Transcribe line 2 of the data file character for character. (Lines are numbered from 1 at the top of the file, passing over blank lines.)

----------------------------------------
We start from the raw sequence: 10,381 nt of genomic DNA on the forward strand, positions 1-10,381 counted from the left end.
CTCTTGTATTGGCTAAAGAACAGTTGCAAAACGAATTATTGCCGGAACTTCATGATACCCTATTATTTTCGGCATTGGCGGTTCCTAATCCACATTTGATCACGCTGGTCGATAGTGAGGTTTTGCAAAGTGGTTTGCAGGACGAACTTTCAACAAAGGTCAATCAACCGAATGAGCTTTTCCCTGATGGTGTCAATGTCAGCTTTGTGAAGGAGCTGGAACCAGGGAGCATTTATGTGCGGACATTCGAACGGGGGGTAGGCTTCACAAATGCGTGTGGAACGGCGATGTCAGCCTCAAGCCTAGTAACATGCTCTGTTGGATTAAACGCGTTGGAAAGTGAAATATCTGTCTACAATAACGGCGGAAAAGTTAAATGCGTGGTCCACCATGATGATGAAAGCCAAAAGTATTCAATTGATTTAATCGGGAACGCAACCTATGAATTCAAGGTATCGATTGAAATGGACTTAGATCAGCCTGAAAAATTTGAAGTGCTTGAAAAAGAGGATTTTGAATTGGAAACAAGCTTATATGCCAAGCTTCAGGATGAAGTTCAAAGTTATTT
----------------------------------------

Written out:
CTCTTGTATTGGCTAAAGAACAGTTGCAAAACGAATTATTGCCGGAACTTCATGATACCCTATTATTTTCGGCATTGGCGGTTCCTAATCCACATTTGATCACGCTGGTCGATAGTGAGGTTTTGCAAAGTGGTTTGCAGGACGAACTTTCAACAAAGGTCAATCAACCGAATGAGCTTTTCCCTGATGGTGTCAATGTCAGCTTTGTGAAGGAGCTGGAACCAGGGAGCATTTATGTGCGGACATTCGAACGGGGGGTAGGCTTCACAAATGCGTGTGGAACGGCGATGTCAGCCTCAAGCCTAGTAACATGCTCTGTTGGATTAAACGCGTTGGAAAGTGAAATATCTGTCTACAATAACGGCGGAAAAGTTAAATGCGTGGTCCACCATGATGATGAAAGCCAAAAGTATTCAATTGATTTAATCGGGAACGCAACCTATGAATTCAAGGTATCGATTGAAATGGACTTAGATCAGCCTGAAAAATTTGAAGTGCTTGAAAAAGAGGATTTTGAATTGGAAACAAGCTTATATGCCAAGCTTCAGGATGAAGTTCAAAGTTATTT